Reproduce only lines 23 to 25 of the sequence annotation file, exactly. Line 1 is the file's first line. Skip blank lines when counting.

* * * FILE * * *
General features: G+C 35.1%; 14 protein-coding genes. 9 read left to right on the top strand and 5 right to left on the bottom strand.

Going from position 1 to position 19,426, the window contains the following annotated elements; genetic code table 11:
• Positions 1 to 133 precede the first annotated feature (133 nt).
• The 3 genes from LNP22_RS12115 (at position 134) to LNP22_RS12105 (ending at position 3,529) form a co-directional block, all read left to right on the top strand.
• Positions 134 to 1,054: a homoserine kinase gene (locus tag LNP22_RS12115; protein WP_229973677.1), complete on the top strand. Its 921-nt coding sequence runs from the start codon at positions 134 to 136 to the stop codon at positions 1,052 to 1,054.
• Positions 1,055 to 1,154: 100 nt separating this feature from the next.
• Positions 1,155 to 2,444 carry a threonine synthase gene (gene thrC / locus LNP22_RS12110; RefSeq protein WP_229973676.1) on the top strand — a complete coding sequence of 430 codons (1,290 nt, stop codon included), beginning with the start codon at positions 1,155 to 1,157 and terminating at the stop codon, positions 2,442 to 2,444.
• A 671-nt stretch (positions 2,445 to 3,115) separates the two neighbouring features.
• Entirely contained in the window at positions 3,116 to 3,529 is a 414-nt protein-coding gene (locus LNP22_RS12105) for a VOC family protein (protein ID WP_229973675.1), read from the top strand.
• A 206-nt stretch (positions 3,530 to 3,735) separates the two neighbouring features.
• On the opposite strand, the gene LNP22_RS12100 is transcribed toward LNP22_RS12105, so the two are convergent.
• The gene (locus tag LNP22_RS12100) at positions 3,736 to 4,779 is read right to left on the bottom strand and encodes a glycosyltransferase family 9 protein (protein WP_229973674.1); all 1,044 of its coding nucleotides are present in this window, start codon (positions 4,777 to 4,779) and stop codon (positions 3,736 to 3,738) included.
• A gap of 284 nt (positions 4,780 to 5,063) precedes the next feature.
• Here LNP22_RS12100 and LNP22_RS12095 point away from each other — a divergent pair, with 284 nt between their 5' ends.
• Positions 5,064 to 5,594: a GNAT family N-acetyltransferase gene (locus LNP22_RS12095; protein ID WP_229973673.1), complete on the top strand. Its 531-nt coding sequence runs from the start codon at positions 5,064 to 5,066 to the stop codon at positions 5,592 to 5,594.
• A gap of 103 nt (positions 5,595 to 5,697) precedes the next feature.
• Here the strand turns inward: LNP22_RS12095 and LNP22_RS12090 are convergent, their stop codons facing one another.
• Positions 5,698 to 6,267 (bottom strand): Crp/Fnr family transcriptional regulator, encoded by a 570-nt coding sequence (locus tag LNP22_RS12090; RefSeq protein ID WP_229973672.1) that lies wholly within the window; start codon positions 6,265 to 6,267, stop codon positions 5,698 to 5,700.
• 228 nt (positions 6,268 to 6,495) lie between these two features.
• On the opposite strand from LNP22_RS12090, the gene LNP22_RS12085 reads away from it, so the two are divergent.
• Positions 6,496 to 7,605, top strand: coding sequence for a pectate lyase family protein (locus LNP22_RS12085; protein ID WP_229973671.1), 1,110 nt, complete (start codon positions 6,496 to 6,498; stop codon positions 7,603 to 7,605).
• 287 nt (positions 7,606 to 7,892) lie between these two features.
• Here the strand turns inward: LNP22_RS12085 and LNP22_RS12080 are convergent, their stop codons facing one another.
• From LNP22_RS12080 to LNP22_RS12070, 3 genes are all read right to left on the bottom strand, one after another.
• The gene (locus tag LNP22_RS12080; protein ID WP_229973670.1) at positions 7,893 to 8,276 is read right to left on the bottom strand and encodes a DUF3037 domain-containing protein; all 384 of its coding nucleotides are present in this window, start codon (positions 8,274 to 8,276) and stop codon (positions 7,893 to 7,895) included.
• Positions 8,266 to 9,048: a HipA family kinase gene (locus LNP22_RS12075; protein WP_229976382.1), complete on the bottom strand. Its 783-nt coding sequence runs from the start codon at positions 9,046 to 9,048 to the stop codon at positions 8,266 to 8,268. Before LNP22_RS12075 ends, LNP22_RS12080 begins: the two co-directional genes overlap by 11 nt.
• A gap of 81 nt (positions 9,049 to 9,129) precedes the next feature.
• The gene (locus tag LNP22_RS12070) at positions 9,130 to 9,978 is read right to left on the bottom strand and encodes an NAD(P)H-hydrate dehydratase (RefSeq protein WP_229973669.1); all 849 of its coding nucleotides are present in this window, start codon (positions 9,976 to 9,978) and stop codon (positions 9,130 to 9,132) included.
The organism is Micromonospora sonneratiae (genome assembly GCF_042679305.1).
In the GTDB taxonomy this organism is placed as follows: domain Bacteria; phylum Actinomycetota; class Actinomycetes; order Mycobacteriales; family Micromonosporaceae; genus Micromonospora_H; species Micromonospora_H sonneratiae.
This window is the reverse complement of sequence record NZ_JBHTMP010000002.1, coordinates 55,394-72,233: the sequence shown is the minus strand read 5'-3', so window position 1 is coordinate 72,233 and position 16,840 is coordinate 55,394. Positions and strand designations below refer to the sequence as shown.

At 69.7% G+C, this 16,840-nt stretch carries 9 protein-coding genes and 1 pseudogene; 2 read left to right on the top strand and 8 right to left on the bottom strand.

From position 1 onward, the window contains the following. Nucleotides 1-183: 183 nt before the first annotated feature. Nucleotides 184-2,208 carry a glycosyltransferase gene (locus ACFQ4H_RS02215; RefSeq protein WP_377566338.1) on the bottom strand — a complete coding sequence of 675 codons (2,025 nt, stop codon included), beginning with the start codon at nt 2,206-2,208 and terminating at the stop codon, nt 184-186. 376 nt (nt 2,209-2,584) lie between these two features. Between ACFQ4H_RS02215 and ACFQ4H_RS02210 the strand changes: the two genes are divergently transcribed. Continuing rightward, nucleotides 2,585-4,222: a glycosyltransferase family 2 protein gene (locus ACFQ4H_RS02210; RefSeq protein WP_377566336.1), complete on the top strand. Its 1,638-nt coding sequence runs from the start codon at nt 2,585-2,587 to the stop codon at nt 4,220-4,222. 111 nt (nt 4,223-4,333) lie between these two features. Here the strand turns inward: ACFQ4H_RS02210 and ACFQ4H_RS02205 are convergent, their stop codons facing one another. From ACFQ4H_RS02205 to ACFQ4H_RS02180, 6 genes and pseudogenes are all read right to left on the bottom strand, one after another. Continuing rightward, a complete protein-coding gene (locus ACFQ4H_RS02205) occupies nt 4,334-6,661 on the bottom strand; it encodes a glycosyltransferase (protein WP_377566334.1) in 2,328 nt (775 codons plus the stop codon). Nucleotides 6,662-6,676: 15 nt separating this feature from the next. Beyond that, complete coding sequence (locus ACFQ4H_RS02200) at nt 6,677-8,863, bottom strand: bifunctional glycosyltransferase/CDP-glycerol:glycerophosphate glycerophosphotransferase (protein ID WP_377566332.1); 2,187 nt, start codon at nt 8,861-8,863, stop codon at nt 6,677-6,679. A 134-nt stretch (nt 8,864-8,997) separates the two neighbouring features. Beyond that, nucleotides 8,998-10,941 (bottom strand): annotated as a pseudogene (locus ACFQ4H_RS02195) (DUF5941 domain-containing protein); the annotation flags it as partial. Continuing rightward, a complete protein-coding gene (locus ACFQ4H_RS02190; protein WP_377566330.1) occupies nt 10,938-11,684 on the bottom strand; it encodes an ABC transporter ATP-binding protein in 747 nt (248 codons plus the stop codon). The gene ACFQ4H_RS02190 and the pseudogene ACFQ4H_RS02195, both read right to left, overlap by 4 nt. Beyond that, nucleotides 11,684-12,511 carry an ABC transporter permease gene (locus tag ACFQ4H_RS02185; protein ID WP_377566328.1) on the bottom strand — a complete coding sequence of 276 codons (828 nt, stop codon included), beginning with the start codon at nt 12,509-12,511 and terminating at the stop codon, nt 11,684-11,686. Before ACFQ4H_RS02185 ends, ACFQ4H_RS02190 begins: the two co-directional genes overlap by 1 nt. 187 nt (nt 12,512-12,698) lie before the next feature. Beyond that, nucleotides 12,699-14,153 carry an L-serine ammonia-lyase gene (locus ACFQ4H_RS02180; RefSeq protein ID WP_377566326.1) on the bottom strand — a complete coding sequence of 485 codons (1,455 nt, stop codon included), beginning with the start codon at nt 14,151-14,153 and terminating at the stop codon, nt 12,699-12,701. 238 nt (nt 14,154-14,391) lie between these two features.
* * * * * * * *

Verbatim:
• Here the strand turns inward: LNP22_RS12085 and LNP22_RS12080 are convergent, their stop codons facing one another.
• From LNP22_RS12080 to LNP22_RS12070, 3 genes are all read right to left on the bottom strand, one after another.
• The gene (locus tag LNP22_RS12080; protein ID WP_229973670.1) at positions 7,893 to 8,276 is read right to left on the bottom strand and encodes a DUF3037 domain-containing protein; all 384 of its coding nucleotides are present in this window, start codon (positions 8,274 to 8,276) and stop codon (positions 7,893 to 7,895) included.